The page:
In most developed democracies, taxation is a necessary evil that finances the services that make for a fair and dynamic society. Taxes let people take risks with their lives, guarantee a financially secure retirement, educate children, keep our roads drivable, pay police, and help ensure that the benefits of prosperity are broadly shared. But starting in the late 1970s, political entrepreneurs on the right helped launch a broad "tax revolt" that completely changed the public's view of taxation.
Don't recall seeing the taxes=dynamism argument before, let alone the concept that they "let people take risks with their lives," though I suppose one could argue that they have enabled CEOs and money managers to take enormous risks with their too-big-to-fail companies….
Wittingly or no, Yglesias then gives us even more reason to fear Obama's massive budget deficits:
For the moment, that's all for the best. The administration argued, correctly, that its proposed increases in spending are vital to transforming the country's health, energy, and education sectors. The mere fact that the 2010 budget document implies unduly large deficits in 2014 or 2017 is not a problem in 2009 when the bleak macroeconomic outlook calls for large short-term deficits. The moderates were not off base in their concerns about long-term deficits. But, having drawn attention to a real problem, they were unwilling to face the only realistic solution: higher taxes. […]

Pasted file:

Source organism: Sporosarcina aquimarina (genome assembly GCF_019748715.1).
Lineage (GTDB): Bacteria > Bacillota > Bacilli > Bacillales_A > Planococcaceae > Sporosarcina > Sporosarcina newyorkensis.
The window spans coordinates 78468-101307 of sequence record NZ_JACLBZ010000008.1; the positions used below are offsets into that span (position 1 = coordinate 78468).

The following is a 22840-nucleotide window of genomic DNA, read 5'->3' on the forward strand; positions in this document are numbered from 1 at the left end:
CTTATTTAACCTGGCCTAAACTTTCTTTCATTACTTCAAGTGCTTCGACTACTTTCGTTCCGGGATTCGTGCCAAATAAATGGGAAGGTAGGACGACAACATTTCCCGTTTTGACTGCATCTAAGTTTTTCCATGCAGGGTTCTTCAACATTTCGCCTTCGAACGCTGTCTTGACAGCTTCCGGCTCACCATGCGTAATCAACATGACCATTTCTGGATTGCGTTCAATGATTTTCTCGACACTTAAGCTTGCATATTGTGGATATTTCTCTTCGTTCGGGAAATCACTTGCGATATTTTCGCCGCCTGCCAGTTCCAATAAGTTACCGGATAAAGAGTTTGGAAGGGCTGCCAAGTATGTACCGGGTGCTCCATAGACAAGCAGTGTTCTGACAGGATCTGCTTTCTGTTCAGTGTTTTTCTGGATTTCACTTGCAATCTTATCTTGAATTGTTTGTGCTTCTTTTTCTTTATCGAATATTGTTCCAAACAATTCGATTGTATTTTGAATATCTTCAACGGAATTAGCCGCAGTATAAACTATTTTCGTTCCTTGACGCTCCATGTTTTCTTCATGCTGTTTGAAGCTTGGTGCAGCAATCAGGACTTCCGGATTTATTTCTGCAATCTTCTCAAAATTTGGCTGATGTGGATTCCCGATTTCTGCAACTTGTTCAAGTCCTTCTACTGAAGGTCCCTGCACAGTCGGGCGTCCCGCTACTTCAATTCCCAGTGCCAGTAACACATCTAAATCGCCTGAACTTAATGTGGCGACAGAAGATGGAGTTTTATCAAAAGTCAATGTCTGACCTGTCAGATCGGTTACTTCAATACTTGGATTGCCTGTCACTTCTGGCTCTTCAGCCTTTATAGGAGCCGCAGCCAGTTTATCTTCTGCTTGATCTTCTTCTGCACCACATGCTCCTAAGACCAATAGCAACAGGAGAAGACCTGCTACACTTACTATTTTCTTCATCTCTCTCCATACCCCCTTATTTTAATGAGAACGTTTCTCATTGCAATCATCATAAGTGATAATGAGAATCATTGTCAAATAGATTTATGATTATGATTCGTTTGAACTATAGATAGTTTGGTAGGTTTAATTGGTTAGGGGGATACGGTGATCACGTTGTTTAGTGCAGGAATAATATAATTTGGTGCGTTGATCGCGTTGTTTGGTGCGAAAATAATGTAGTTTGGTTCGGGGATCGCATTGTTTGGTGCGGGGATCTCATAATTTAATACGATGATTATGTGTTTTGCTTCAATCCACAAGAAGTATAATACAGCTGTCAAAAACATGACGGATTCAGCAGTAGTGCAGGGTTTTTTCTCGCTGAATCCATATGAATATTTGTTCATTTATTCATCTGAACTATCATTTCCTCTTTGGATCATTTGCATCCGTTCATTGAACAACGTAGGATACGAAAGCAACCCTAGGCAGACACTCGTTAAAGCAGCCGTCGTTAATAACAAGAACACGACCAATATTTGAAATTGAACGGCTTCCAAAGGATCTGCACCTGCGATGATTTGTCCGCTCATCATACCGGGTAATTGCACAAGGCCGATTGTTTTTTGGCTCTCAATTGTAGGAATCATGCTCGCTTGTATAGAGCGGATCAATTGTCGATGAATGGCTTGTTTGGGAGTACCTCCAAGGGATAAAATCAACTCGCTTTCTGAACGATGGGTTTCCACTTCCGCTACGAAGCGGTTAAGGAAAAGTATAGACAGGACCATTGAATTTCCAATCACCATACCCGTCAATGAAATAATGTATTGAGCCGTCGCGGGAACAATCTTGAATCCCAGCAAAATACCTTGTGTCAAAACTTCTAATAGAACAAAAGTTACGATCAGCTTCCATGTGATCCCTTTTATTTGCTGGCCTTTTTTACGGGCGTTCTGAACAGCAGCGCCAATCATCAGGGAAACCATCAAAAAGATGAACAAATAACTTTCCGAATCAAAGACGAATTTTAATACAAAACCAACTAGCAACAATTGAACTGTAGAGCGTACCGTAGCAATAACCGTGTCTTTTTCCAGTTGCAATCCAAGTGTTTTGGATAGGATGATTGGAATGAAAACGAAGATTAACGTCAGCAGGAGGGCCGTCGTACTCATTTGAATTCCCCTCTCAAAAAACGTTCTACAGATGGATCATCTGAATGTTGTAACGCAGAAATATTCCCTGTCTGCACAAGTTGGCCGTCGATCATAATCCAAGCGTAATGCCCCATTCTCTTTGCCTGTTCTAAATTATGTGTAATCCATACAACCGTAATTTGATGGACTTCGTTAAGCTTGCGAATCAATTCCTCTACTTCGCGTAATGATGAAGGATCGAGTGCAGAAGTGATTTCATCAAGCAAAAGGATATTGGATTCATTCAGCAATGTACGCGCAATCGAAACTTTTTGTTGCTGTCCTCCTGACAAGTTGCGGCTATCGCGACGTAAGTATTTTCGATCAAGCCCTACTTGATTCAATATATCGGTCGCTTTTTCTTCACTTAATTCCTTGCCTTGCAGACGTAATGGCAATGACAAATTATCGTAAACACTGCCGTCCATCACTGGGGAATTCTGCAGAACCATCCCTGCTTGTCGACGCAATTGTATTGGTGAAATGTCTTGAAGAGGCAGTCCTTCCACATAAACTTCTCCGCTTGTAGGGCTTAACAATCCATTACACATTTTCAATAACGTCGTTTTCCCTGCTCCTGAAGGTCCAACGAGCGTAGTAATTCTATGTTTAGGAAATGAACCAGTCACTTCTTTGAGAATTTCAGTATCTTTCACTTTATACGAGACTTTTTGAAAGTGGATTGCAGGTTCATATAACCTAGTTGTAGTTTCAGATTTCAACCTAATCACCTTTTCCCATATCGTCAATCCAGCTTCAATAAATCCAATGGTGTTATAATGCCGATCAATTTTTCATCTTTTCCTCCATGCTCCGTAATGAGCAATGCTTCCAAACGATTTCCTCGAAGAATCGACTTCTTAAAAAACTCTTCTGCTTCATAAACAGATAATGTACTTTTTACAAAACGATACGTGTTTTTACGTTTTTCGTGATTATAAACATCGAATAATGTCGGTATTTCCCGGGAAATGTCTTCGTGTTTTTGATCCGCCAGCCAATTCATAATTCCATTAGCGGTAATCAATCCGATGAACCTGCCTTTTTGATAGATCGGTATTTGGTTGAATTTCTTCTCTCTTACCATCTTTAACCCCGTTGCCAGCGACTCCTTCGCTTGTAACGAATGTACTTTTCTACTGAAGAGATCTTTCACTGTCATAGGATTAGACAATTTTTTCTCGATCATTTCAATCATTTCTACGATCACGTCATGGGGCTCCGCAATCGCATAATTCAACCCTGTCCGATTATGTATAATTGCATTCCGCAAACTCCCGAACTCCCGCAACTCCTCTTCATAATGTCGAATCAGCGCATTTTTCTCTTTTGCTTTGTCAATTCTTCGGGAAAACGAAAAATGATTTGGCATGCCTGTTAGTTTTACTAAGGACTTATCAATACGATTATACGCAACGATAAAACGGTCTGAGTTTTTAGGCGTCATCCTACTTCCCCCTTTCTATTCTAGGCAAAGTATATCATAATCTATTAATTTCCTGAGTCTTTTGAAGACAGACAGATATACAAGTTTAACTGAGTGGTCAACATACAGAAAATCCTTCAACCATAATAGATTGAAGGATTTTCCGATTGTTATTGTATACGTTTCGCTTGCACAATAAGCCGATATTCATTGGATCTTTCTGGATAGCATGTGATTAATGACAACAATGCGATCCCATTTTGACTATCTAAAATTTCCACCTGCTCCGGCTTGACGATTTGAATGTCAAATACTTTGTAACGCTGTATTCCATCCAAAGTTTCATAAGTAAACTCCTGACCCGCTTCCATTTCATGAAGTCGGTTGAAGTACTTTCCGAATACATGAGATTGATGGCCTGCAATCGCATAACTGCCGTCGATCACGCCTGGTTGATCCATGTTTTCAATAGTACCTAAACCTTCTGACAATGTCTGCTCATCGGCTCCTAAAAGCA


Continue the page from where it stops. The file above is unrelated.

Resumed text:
The United States already does about as much as any other country to curb inequality through the tax code. Where we fall short is in fighting inequality through government spending -- we just don't spend very much. If you care about inequality, in other words, the thing to focus on is not soaking the rich through the tax code but rather ensuring that there's enough tax revenue to finance generous public services. Broad social-insurance schemes like Social Security and unemployment insurance, as well as government operations more generally, are strongly progressive in their impact.
Do increased "government operations" actually lead to those "generous public services," let alone positive outcomes in the broader economy? If so, I'm still waiting to see a shred of evidence cited in the progressive wonderland of California.
I debated Yglesias on Bloggingheads back in March.